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The Franklin Expedition

Mission Erebus and Terror 2015: Artifact Gallery 8

  • Window glass fragment (1 of 2)

    Glass fragment A glass fragment recovered from HMS Erebus.
    © Parks Canada / Thierry Boyer

    What is it? This is a fragment of window glass, probably from the stern windows of Sir John Franklin’s cabin (rear of the ship).

    What is it made from? This 0.45-cm-thick glass shows some surface scratches and air bubble imperfections that were common in old glass. These imperfections reveal the limitations of the production process of that period.

    What was it used for? Windows were an important source of natural light for the captain’s cabin. There were four spanning the stern of the ship: two on the port side and two on the starboard side. This is called the stern gallery.

  • Window glass fragment (2 of 2)

    Historical illustration of Si John Franklin’s captain cabin on HMS Erebus Here’s what it looked like in the captain’s cabin of HMS Erebus in 1845. Historical illustrations such as this one are especially useful in archaeology in that they help to tell the story of sites and artifacts.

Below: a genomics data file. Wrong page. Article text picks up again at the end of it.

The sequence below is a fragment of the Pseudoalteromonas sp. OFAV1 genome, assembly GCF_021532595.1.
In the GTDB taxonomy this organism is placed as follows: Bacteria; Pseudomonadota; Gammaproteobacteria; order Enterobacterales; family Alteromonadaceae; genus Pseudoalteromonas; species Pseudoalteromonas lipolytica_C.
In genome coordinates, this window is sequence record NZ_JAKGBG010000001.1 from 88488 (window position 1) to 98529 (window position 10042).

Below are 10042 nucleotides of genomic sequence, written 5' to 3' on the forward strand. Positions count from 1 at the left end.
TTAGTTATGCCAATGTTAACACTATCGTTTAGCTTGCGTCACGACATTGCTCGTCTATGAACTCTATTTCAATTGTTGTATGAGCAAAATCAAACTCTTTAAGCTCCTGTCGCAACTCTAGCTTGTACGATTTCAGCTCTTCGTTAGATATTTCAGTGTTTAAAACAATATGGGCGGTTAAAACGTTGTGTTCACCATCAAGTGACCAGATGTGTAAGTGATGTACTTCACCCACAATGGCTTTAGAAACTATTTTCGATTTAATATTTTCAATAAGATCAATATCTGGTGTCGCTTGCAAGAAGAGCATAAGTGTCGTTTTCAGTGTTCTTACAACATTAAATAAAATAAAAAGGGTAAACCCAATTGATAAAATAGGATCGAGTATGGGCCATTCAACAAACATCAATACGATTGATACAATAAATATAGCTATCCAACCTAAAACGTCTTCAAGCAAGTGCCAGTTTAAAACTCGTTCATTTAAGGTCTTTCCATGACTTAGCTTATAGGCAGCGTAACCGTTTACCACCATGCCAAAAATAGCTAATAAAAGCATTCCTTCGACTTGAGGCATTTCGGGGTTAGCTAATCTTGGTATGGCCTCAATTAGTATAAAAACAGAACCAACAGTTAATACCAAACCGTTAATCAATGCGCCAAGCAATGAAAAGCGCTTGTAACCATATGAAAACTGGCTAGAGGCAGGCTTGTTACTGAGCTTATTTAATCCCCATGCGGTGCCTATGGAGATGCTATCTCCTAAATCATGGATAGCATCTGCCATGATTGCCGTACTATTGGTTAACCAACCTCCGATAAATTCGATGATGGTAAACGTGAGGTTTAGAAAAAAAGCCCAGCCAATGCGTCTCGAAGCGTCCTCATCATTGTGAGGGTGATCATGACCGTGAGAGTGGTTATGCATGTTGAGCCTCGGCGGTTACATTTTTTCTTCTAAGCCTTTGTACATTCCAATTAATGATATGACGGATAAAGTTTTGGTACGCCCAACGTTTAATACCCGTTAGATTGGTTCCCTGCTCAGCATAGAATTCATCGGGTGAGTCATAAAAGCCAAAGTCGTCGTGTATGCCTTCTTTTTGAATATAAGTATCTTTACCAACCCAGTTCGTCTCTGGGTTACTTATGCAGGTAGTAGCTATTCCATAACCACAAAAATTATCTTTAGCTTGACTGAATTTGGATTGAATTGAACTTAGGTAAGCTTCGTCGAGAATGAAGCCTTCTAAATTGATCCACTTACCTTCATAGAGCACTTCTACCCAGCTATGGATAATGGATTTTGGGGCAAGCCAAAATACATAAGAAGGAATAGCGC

© Illustrated London News

    Where was it found? It was found at the stern end of the wreck where the stern gallery was located. The stern of the wreck suffered extensive damage and most of the stern gallery has collapsed to the seafloor below.

    What makes it special? The captain’s cabin enjoyed more comfortable surroundings and natural light than the rest of the ship. The glass artifact is an example of a means of letting natural light filter inside the ship that complements the deck illuminators already recovered from the wreck. Illuminators and a skylight, that is no longer intact, also lit the captain's cabin during the daytime. At nighttime, or during the long, dark Arctic winters, oil lamps and candles would have provided lighting.

ᐃᓄᒃᑎᑐᑦ (PDF, 706 Kb)

Inuinnaqtun (PDF, 705 Kb)

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